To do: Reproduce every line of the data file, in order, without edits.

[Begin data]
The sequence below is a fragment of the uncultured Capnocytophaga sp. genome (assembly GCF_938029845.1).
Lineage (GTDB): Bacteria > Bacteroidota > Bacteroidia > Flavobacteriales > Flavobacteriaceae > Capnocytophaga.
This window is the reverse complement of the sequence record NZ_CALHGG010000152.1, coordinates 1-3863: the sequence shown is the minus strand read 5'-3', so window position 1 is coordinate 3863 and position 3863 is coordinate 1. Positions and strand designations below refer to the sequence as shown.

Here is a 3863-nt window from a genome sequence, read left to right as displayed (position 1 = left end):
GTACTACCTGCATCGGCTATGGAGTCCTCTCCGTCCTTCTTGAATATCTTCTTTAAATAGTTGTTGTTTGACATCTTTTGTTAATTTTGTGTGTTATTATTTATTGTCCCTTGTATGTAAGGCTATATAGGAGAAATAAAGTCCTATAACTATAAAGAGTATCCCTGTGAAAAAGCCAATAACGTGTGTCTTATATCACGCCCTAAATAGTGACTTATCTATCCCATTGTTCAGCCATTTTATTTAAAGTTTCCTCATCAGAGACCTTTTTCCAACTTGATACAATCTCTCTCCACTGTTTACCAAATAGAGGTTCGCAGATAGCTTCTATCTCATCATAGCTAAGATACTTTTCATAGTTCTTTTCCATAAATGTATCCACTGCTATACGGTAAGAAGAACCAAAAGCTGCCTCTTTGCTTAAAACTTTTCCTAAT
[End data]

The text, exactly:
The sequence below is a fragment of the uncultured Capnocytophaga sp. genome (assembly GCF_938029845.1).
Lineage (GTDB): Bacteria > Bacteroidota > Bacteroidia > Flavobacteriales > Flavobacteriaceae > Capnocytophaga.
This window is the reverse complement of the sequence record NZ_CALHGG010000152.1, coordinates 1-3863: the sequence shown is the minus strand read 5'-3', so window position 1 is coordinate 3863 and position 3863 is coordinate 1. Positions and strand designations below refer to the sequence as shown.

Here is a 3863-nt window from a genome sequence, read left to right as displayed (position 1 = left end):
GTACTACCTGCATCGGCTATGGAGTCCTCTCCGTCCTTCTTGAATATCTTCTTTAAATAGTTGTTGTTTGACATCTTTTGTTAATTTTGTGTGTTATTATTTATTGTCCCTTGTATGTAAGGCTATATAGGAGAAATAAAGTCCTATAACTATAAAGAGTATCCCTGTGAAAAAGCCAATAACGTGTGTCTTATATCACGCCCTAAATAGTGACTTATCTATCCCATTGTTCAGCCATTTTATTTAAAGTTTCCTCATCAGAGACCTTTTTCCAACTTGATACAATCTCTCTCCACTGTTTACCAAATAGAGGTTCGCAGATAGCTTCTATCTCATCATAGCTAAGATACTTTTCATAGTTCTTTTCCATAAATGTATCCACTGCTATACGGTAAGAAGAACCAAAAGCTGCCTCTTTGCTTAAAACTTTTCCTAAT